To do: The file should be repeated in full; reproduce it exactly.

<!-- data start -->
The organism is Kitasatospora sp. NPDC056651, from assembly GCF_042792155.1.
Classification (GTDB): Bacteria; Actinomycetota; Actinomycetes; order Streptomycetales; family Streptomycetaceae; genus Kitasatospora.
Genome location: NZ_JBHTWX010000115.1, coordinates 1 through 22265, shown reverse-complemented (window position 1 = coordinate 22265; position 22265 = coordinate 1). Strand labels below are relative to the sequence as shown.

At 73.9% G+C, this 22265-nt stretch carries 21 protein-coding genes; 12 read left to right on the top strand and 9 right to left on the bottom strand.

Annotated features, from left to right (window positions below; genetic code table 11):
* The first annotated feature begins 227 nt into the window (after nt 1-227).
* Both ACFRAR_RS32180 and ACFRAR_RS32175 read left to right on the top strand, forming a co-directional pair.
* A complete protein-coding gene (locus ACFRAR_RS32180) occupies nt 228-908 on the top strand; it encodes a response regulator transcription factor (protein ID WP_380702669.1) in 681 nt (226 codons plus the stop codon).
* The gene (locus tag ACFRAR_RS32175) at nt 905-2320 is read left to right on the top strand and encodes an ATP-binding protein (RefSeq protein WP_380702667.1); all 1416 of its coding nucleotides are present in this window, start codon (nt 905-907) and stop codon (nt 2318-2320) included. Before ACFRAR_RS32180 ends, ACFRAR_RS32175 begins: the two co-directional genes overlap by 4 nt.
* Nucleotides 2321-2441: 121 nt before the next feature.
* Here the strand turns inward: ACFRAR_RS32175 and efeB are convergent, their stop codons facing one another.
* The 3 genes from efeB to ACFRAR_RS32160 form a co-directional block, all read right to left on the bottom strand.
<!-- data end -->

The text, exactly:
The organism is Kitasatospora sp. NPDC056651, from assembly GCF_042792155.1.
Classification (GTDB): Bacteria; Actinomycetota; Actinomycetes; order Streptomycetales; family Streptomycetaceae; genus Kitasatospora.
Genome location: NZ_JBHTWX010000115.1, coordinates 1 through 22265, shown reverse-complemented (window position 1 = coordinate 22265; position 22265 = coordinate 1). Strand labels below are relative to the sequence as shown.

At 73.9% G+C, this 22265-nt stretch carries 21 protein-coding genes; 12 read left to right on the top strand and 9 right to left on the bottom strand.

Annotated features, from left to right (window positions below; genetic code table 11):
* The first annotated feature begins 227 nt into the window (after nt 1-227).
* Both ACFRAR_RS32180 and ACFRAR_RS32175 read left to right on the top strand, forming a co-directional pair.
* A complete protein-coding gene (locus ACFRAR_RS32180) occupies nt 228-908 on the top strand; it encodes a response regulator transcription factor (protein ID WP_380702669.1) in 681 nt (226 codons plus the stop codon).
* The gene (locus tag ACFRAR_RS32175) at nt 905-2320 is read left to right on the top strand and encodes an ATP-binding protein (RefSeq protein WP_380702667.1); all 1416 of its coding nucleotides are present in this window, start codon (nt 905-907) and stop codon (nt 2318-2320) included. Before ACFRAR_RS32180 ends, ACFRAR_RS32175 begins: the two co-directional genes overlap by 4 nt.
* Nucleotides 2321-2441: 121 nt before the next feature.
* Here the strand turns inward: ACFRAR_RS32175 and efeB are convergent, their stop codons facing one another.
* The 3 genes from efeB to ACFRAR_RS32160 form a co-directional block, all read right to left on the bottom strand.